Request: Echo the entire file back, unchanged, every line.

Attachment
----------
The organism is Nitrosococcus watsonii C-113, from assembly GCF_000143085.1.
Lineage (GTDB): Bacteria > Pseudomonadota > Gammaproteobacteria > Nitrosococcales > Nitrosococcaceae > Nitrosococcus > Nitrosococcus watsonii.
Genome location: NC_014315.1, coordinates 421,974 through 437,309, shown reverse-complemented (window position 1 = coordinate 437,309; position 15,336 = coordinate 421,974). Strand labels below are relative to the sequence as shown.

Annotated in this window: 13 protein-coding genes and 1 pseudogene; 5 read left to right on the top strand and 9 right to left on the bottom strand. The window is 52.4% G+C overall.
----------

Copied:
The organism is Nitrosococcus watsonii C-113, from assembly GCF_000143085.1.
Lineage (GTDB): Bacteria > Pseudomonadota > Gammaproteobacteria > Nitrosococcales > Nitrosococcaceae > Nitrosococcus > Nitrosococcus watsonii.
Genome location: NC_014315.1, coordinates 421,974 through 437,309, shown reverse-complemented (window position 1 = coordinate 437,309; position 15,336 = coordinate 421,974). Strand labels below are relative to the sequence as shown.

Annotated in this window: 13 protein-coding genes and 1 pseudogene; 5 read left to right on the top strand and 9 right to left on the bottom strand. The window is 52.4% G+C overall.